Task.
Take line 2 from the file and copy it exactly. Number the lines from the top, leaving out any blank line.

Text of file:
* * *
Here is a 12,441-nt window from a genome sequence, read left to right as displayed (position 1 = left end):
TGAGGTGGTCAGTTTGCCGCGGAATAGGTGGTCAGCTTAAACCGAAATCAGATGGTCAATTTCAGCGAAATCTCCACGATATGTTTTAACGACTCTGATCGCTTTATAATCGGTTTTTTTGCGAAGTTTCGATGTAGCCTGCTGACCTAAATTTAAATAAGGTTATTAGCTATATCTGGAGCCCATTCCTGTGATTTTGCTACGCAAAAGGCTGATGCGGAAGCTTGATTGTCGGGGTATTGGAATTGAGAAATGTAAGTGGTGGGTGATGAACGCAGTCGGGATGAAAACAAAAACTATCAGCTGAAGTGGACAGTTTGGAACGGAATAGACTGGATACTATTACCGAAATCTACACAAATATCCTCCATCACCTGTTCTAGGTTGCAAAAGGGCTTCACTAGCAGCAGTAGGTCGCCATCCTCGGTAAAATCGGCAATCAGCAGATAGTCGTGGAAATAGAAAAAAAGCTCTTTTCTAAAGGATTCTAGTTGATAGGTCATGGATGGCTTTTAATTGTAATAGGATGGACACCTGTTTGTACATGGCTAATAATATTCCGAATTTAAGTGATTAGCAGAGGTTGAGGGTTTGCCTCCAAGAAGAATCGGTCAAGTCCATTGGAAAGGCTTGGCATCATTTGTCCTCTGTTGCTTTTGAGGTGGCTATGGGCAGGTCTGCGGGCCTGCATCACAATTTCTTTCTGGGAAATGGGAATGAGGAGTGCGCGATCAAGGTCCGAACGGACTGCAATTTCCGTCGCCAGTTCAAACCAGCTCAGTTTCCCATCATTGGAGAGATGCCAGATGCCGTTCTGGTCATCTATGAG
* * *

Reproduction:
TGAGGTGGTCAGTTTGCCGCGGAATAGGTGGTCAGCTTAAACCGAAATCAGATGGTCAATTTCAGCGAAATCTCCACGATATGTTTTAACGACTCTGATCGCTTTATAATCGGTTTTTTTGCGAAGTTTCGATGTAGCCTGCTGACCTAAATTTAAATAAGGTTATTAGCTATATCTGGAGCCCATTCCTGTGATTTTGCTACGCAAAAGGCTGATGCGGAAGCTTGATTGTCGGGGTATTGGAATTGAGAAATGTAAGTGGTGGGTGATGAACGCAGTCGGGATGAAAACAAAAACTATCAGCTGAAGTGGACAGTTTGGAACGGAATAGACTGGATACTATTACCGAAATCTACACAAATATCCTCCATCACCTGTTCTAGGTTGCAAAAGGGCTTCACTAGCAGCAGTAGGTCGCCATCCTCGGTAAAATCGGCAATCAGCAGATAGTCGTGGAAATAGAAAAAAAGCTCTTTTCTAAAGGATTCTAGTTGATAGGTCATGGATGGCTTTTAATTGTAATAGGATGGACACCTGTTTGTACATGGCTAATAATATTCCGAATTTAAGTGATTAGCAGAGGTTGAGGGTTTGCCTCCAAGAAGAATCGGTCAAGTCCATTGGAAAGGCTTGGCATCATTTGTCCTCTGTTGCTTTTGAGGTGGCTATGGGCAGGTCTGCGGGCCTGCATCACAATTTCTTTCTGGGAAATGGGAATGAGGAGTGCGCGATCAAGGTCCGAACGGACTGCAATTTCCGTCGCCAGTTCAAACCAGCTCAGTTTCCCATCATTGGAGAGATGCCAGATGCCGTTCTGGTCATCTATGAG